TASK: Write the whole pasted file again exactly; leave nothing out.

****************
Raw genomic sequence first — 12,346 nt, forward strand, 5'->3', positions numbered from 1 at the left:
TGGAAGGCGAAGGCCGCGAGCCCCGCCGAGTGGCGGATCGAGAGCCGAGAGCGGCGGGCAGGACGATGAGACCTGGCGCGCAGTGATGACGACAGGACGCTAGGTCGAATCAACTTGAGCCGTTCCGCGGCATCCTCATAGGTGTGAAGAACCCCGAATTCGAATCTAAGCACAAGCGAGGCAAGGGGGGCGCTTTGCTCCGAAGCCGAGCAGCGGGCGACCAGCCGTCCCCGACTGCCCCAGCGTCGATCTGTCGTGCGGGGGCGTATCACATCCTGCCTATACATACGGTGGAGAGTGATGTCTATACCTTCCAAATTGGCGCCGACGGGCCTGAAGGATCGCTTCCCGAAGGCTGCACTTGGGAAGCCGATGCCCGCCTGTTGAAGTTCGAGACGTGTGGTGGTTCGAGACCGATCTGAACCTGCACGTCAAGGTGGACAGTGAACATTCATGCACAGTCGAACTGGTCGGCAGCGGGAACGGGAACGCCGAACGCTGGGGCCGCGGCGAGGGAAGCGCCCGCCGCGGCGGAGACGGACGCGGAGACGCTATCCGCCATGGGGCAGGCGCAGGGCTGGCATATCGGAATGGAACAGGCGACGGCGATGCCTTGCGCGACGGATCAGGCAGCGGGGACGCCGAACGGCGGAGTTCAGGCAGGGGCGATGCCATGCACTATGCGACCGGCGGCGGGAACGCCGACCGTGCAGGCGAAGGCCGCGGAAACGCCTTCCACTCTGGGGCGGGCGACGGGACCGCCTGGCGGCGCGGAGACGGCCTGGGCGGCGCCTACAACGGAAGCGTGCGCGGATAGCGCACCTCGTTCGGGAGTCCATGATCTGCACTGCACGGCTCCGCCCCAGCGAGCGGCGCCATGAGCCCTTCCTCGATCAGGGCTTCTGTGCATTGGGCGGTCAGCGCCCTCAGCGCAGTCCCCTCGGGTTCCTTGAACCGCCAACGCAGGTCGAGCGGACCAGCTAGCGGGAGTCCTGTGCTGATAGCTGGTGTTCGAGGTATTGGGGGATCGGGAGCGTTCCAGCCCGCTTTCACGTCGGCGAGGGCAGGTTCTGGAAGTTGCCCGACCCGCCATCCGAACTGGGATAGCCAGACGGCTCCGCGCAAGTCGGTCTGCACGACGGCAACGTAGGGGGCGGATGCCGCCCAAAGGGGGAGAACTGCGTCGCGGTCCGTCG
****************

Raw genomic sequence first — 12,346 nt, forward strand, 5'->3', positions numbered from 1 at the left:
TGGAAGGCGAAGGCCGCGAGCCCCGCCGAGTGGCGGATCGAGAGCCGAGAGCGGCGGGCAGGACGATGAGACCTGGCGCGCAGTGATGACGACAGGACGCTAGGTCGAATCAACTTGAGCCGTTCCGCGGCATCCTCATAGGTGTGAAGAACCCCGAATTCGAATCTAAGCACAAGCGAGGCAAGGGGGGCGCTTTGCTCCGAAGCCGAGCAGCGGGCGACCAGCCGTCCCCGACTGCCCCAGCGTCGATCTGTCGTGCGGGGGCGTATCACATCCTGCCTATACATACGGTGGAGAGTGATGTCTATACCTTCCAAATTGGCGCCGACGGGCCTGAAGGATCGCTTCCCGAAGGCTGCACTTGGGAAGCCGATGCCCGCCTGTTGAAGTTCGAGACGTGTGGTGGTTCGAGACCGATCTGAACCTGCACGTCAAGGTGGACAGTGAACATTCATGCACAGTCGAACTGGTCGGCAGCGGGAACGGGAACGCCGAACGCTGGGGCCGCGGCGAGGGAAGCGCCCGCCGCGGCGGAGACGGACGCGGAGACGCTATCCGCCATGGGGCAGGCGCAGGGCTGGCATATCGGAATGGAACAGGCGACGGCGATGCCTTGCGCGACGGATCAGGCAGCGGGGACGCCGAACGGCGGAGTTCAGGCAGGGGCGATGCCATGCACTATGCGACCGGCGGCGGGAACGCCGACCGTGCAGGCGAAGGCCGCGGAAACGCCTTCCACTCTGGGGCGGGCGACGGGACCGCCTGGCGGCGCGGAGACGGCCTGGGCGGCGCCTACAACGGAAGCGTGCGCGGATAGCGCACCTCGTTCGGGAGTCCATGATCTGCACTGCACGGCTCCGCCCCAGCGAGCGGCGCCATGAGCCCTTCCTCGATCAGGGCTTCTGTGCATTGGGCGGTCAGCGCCCTCAGCGCAGTCCCCTCGGGTTCCTTGAACCGCCAACGCAGGTCGAGCGGACCAGCTAGCGGGAGTCCTGTGCTGATAGCTGGTGTTCGAGGTATTGGGGGATCGGGAGCGTTCCAGCCCGCTTTCACGTCGGCGAGGGCAGGTTCTGGAAGTTGCCCGACCCGCCATCCGAACTGGGATAGCCAGACGGCTCCGCGCAAGTCGGTCTGCACGACGGCAACGTAGGGGGCGGATGCCGCCCAAAGGGGGAGAACTGCGTCGCGGTCCGTCG